Tropical Ingredients, Hitting FG & Rauchbier: Mr. Wizard


Have any good recipes for pineapple or coconut ale? or any light beer recipes? I’m new so the easier the better.
Kevin Hill
Clemson, South Carolina

Recipes are something I typically steer clear of in my column, but I do like offering ideas about developing a recipe. I also like a bit of food trivia when the opportunity arises. Pineapples have an interesting effect on foods of which some people are unaware, and that is the degradation of proteins. That is because pineapples contain the enzyme bromelain, named after the bromeliad family of plants that include pineapples. If you choose to prepare skewers of meat and include fresh pineapple chunks, make sure to use them quickly, as opposed to storing them in the fridge the day before your big cookout. Bromelain acts to tenderize meat and will turn firm pieces of your favorite protein into mush. The same sort of thing can happen if you choose to add fresh pineapple juice to beer, except instead of making beer mushy it will destroy its foam stability.
I prefer adding fruit to beer instead of wort because the retention of fruity aromas and flavors is better. So if you want to brew a fruity, pineapple wheat beer consider using pasteurized pineapple juice or pineapple puree. A good time to add fruit is after primary fermentation is complete. One pound per gallon (0.45 kg per 4 L) is a good starting point for a beer with reasonable fruitiness. If yeast is still active when the fruit is added, the fruit sugars will quickly be consumed and the perception of fruitiness drops off. If you simply want to drink a homebrew with a nice pineapple kick, there is nothing wrong in my book with adding the pineapple to your beer when it is served.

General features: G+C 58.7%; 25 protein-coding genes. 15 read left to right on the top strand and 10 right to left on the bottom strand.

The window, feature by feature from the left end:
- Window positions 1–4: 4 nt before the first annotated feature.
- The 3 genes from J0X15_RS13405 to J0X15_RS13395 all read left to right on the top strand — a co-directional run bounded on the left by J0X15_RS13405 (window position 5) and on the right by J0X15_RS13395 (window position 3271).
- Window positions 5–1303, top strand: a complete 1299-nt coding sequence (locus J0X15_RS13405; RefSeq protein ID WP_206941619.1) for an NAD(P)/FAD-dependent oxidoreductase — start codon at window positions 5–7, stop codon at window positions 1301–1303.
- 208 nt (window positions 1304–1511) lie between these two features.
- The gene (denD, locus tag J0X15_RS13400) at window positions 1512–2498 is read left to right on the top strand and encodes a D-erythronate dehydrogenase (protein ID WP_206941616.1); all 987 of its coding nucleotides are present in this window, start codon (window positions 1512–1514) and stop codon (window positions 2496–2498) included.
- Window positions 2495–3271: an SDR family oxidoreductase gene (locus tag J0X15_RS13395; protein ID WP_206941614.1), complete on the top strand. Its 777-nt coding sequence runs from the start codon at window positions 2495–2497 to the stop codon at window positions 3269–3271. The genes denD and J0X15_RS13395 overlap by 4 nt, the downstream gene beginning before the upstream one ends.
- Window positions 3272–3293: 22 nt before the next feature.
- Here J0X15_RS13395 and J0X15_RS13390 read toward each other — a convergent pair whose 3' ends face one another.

Coconut is an ingredient that is gaining popularity in brewing, largely because of the success of certain beers like Kona’s Coconut Porter. The best way to use coconut seems to be by adding toasted shreds to wort at the end of the boil or by adding the toasted shreds to beer at the end of fermentation like a dry hop addition. The usage rate for a nice hint of coconut in the nose and mouth is 1⁄4 to 1⁄2 pound per gallon (0.1 to 0.23 kg per 4 L). Toasting coconut is similar to roasting malt — the longer and hotter the toast, the darker and more intense the flavors. The bottom line is to keep an eye on what is happening in the oven and control the process.
Light beer brewing is not something most homebrewers admit to thinking about, let alone admit to having actually done! That’s why my groundbreaking, tongue-in-cheek article in the March 2001 issue about using Beano® as a brewing aid for light beer was written as a gaff. I think only the thickest skinned brewers understood the beauty of the method and actually tried it. Not long ago, light beer was synonymous with very pale, very delicately flavored lagers with low caloric content and not much alcohol. These types of light beers are easy to make fun of and I am sure most of us have chuckled about how light beer is similar to sex in a canoe. The truth is that brewing super clean, super light beer at home is among the most difficult things to do and not the type of thing that new brewers typically want to attempt.